SplitView: Unlike other streaming services, Kayo will allow you to watch multiple streams at the same time. The limit is four streams if you’re using a web browser on your PC, and two streams on smaller, handheld devices. There are multiple templates to choose from, available at the top of a video pane.

Key Moments: When watching a match, just move your mouse cursor (or your finger when using a mobile device) over the video and you’ll see a green bar show up at the bottom of the video pane. That’s a timeline of every key moment or highlight during the match. Click on any of the spots on the timeline and you’ll go straight to the wicket that fell, the try that happened, or the goal you may have missed.

No Spoilers: Kayo understands that the best way to watch sports is on the edge of your seat, not knowing what’s about to happen. So, if you’re watching a replay of a match you missed, this feature will remove scores or any revealing moments, giving you the impression you’re watching it live.

Notifications: If you’re keen on keeping tabs on your favourite teams in real time, this is a handy feature indeed. If you’ve already preselected your favourites during the Kayo Sports setup process, you can head to the ‘My favourites’ section under the account tab in the menu. You’ll be notified when your teams are about to start a match.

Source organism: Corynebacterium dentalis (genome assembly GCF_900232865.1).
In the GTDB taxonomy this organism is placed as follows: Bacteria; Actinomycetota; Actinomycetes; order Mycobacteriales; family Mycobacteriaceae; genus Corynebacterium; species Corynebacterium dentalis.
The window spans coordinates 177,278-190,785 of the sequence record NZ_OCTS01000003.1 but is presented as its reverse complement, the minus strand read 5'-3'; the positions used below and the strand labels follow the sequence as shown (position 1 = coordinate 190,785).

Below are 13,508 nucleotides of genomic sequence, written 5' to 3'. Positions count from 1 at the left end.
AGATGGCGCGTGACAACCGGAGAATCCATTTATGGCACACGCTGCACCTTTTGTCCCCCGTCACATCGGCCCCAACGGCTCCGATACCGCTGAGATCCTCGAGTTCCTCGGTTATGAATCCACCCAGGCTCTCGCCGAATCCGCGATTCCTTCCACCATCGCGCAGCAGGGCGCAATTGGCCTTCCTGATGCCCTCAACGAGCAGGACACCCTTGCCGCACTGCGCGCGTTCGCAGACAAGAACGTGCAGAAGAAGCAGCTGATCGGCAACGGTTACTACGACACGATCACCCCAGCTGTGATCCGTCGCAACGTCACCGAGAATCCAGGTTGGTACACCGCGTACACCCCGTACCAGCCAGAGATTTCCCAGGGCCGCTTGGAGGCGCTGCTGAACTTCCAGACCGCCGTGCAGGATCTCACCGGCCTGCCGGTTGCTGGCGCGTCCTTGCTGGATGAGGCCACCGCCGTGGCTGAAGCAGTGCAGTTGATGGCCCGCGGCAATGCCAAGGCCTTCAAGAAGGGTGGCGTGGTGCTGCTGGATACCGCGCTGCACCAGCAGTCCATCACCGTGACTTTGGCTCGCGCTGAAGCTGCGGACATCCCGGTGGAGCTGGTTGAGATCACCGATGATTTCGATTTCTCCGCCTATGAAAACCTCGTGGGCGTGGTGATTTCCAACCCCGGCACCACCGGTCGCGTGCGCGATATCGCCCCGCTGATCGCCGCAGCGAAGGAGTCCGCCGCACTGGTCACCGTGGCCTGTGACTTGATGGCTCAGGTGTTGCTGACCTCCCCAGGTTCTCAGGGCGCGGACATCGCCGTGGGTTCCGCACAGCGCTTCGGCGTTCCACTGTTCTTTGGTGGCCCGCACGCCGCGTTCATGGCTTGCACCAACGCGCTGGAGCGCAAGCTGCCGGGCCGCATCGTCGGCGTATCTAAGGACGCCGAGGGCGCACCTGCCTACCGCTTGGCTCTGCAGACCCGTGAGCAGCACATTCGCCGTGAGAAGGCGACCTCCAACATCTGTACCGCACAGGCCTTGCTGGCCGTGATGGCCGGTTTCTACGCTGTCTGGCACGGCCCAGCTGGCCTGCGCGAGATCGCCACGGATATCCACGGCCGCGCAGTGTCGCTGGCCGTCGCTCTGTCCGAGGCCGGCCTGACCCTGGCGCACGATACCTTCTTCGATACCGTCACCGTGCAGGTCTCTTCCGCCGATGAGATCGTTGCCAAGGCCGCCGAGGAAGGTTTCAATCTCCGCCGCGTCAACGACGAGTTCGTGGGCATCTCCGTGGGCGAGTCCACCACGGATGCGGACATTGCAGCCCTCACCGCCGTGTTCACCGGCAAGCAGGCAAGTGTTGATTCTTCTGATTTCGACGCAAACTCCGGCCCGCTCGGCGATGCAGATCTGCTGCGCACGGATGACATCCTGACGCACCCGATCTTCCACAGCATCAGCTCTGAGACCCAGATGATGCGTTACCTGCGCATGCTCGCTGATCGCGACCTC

Match centre: Available under the menu below the main event, the match centre aggregates Kayo Mini videos, highlights, analysis and more.

Choose your speed: One of the controls on each video is the ability to adjust the speed at which you want to watch a match. You can watch the entire thing in slo-mo or choose to speed things up to twice the actual speed.

Multiple camera angles: This was promised when Kayo first launch but, at the time of writing, is still a no-show. We’re hoping it will arrive well before the summer of Australian sports ends for the year.

It's took Kayo almost a year to add one feature we'd been clamouring for: a search bar. Until September 2019, there was no way to find a specific program on the platform. Thankfully there is one now on the browser version – although still in beta – but Kayo has confirmed it will be rolling out to other supported devices soon.